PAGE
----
The combination of public concern and the new WHO position means “the chemical industry is headed to be like the pharmaceutical industry,” Humphris said. “They go through all the various phases of trials, which take typically 15 years to get approval. So the first thing you’ll see is that some of our technological development will become long term.”

But drugs and chemicals have some specific differences, Humphris said. “Largely pharmaceuticals are being given in known doses to a known and defined population. And even so, unknown risks arise later, like breast cancer and HRT. The issue for the chemical industry is we don’t have control over exposure. What a child might be exposed to is very difficult for our industry to handle.” “This has a way to run… There are a lot of potentially conflicting issues here,” Humphris said.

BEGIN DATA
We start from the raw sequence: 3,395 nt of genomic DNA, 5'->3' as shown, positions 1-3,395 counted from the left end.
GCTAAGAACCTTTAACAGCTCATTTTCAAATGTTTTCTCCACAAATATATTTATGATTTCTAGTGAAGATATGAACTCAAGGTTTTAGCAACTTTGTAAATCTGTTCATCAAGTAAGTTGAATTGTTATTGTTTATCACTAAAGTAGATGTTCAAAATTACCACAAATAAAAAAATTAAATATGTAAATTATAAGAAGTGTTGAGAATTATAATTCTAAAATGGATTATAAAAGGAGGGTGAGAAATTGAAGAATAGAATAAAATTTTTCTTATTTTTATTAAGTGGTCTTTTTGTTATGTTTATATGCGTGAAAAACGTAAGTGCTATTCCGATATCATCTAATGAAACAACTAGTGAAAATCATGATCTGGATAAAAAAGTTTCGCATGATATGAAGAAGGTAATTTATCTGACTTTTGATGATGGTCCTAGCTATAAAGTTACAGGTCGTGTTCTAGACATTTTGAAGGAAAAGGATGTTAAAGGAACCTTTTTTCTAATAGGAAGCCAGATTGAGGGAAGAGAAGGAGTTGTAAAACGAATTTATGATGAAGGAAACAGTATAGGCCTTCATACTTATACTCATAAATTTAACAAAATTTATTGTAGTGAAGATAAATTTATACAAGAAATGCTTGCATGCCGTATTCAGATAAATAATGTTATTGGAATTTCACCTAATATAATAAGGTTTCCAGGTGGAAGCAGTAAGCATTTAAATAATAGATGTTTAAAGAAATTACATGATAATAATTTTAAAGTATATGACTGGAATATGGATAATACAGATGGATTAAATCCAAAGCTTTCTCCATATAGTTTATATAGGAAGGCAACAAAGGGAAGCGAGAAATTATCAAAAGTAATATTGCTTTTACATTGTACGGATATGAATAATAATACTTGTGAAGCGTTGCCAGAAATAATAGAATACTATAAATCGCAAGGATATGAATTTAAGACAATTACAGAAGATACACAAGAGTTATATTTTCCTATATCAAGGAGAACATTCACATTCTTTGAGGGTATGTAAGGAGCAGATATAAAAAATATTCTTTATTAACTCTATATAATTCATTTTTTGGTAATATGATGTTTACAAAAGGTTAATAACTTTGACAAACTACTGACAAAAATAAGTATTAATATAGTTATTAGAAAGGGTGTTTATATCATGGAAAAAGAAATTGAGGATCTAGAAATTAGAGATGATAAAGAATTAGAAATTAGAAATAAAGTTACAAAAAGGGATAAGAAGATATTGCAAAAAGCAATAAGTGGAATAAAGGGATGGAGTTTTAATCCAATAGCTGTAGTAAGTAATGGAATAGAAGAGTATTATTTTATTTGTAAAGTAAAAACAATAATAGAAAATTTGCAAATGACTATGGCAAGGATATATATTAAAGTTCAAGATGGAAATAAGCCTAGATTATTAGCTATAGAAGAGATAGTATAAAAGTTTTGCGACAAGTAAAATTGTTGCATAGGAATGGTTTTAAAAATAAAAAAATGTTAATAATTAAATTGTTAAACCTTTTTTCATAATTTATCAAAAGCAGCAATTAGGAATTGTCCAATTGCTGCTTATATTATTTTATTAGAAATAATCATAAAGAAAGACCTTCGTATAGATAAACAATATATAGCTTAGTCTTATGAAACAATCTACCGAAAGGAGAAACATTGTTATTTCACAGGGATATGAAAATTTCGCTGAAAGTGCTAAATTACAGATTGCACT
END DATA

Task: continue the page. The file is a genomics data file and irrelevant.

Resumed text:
Links for this article Fourth Ministerial Conference on Environment and Health: The Future for Our Children, Hungary, June 23–25 http://www.euro.who.int/budapest2004

Philip Landrigan http://www.cdc.gov/eis/about/landrigan.htm

World Health Organization Regional Office for Europe http://www.euro.who.int/

Philippe Grandjean http://www.hsph.harvard.edu/faculty/PhilippeGrandjean.html

European Chemical Industry Council http://www.cefic.be/